Three forwards have dominated this season, both in regulation and play-off hockey. Metallurg’s front line of Sergei Mozyakin, Jan Kovar and Danis Zaripov has found the net with thrilling regularity, dominating at equal strength and tormenting opponents on the power play. And now Mozyakin, one of the most consistent goalscorers of recent years, might finally win the club title his individual prowess has long deserved.
Indeed, Mozyakin has already secured the Russian championship, as well as a stack of personal scoring records. As soon as Lev confirmed that it would be the first non-Russian team to contest the Gagarin Cup final, Metallurg’s Eastern Conference final against Salavat Yulaev became a de facto Russian title decider. Magnitka’s success ensured that Mozyakin finally had a club award on his CV, having previously been a runner-up with Atlant in 2011.
Lev’s advance also means that Magnitogorsk will be flying the Russian flag in this competition at the end of a difficult season for many Russian hockey fans. The disappointment of the Olympics – with Mozyakin left at home while Russia struggled for goals – is still sharply felt and has prompted serious discussions about possible changes in the rules allowing foreign players and coaches to work with local teams. Seeing the Gagarin Cup head across the border would be another big blow, and defenseman Yaroslav Khabarov is aware that there may be more than just club loyalties on the line in the coming week.
“At Metallurg we always play for the city, for the steelworks, for our supporters and the logo on the jersey,” he said. “But yes, this time we’re also representing our country because our opponent is Czech. Maybe we’ll even get some support from other cities, such as [local rival] Chelyabinsk.”
However, KHL hockey is an international game, and Khabarov pointed out that there are foreigners in the Magnitka locker room as well. Kovar, Mozyakin’s young strike partner, comes from the Czech Republic, and then there is Canadian head coach Mike Keenan. Two decades after winning the Stanley Cup with the Rangers, ‘Iron Mike’ has made history by becoming the first North American coach to win the Russian championship – even though he was surprised to learn that his team was the champion during the press conference after the Eastern Conference final series against Salavat Yulaev.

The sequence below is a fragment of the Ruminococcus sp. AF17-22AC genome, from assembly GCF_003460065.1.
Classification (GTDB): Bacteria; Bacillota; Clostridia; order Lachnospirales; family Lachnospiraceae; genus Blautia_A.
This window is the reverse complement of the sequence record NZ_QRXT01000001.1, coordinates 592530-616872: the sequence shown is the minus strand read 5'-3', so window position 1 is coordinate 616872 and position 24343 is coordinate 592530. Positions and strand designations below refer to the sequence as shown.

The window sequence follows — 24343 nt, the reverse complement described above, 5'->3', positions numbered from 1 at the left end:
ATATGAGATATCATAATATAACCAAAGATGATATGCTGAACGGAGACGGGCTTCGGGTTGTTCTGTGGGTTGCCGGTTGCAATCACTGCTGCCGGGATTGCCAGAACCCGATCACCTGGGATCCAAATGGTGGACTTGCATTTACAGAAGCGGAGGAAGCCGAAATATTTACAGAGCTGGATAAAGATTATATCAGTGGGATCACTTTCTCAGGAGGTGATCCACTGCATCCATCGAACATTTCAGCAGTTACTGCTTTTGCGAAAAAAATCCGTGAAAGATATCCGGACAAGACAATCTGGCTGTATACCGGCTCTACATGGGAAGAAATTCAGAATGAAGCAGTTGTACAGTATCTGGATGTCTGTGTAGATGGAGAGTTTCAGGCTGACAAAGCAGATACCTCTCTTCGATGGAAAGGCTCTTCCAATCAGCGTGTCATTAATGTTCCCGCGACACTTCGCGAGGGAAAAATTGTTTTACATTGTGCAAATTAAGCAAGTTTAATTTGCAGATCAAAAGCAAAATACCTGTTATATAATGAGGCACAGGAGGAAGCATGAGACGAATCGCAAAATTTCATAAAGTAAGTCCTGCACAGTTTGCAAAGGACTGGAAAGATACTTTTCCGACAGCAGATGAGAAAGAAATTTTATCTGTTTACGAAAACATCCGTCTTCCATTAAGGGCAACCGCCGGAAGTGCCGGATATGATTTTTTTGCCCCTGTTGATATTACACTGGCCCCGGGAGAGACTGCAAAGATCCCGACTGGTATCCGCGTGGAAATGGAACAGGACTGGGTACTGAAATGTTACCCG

Keenan’s success in his first KHL season does much to show what foreign talent can bring to Russian hockey; at the same time this battle-hardened NHL veteran is increasingly aware of the rising quality of this competition. “It’s very difficult to win in this league,” he said. “In particular now teams are becoming more difficult as every coach will agree. All the teams are continuing to be better. To win four rounds and win the Gagarin Cup is a formidable task.”
Regular season – 1st in the Eastern Conference, 108 points
Round 1 vs Admiral 4-1
Round 2 vs Sibir 4-0
Round 3 vs Salavat Yulaev 4-1
How Magnitka can win it
With a front line that has produced 48 points in 14 post-season games, it seems pretty obvious that getting the puck to Sergei Moyzakin (7+12=19 points so far in the play-offs) would give any team a great chance of success. But that overlooks other important contributions: Vasily Koshechkin’s 94.4% save percentage tops the play-off rankings, and he pulled out two shut-outs in his last two games as Salavat Yulaev tried to smother the Metallurg offense. As for a Plan B going forward, that’s rarely been tested in these play-offs, particularly when eight of the team’s 12 game-winners have come from that first line. Even so, there have been big moments from Viktor Antipin and Yaroslav Khabarov, stepping up from the blue line for vital goals on the rare occasions that the main forwards have faltered.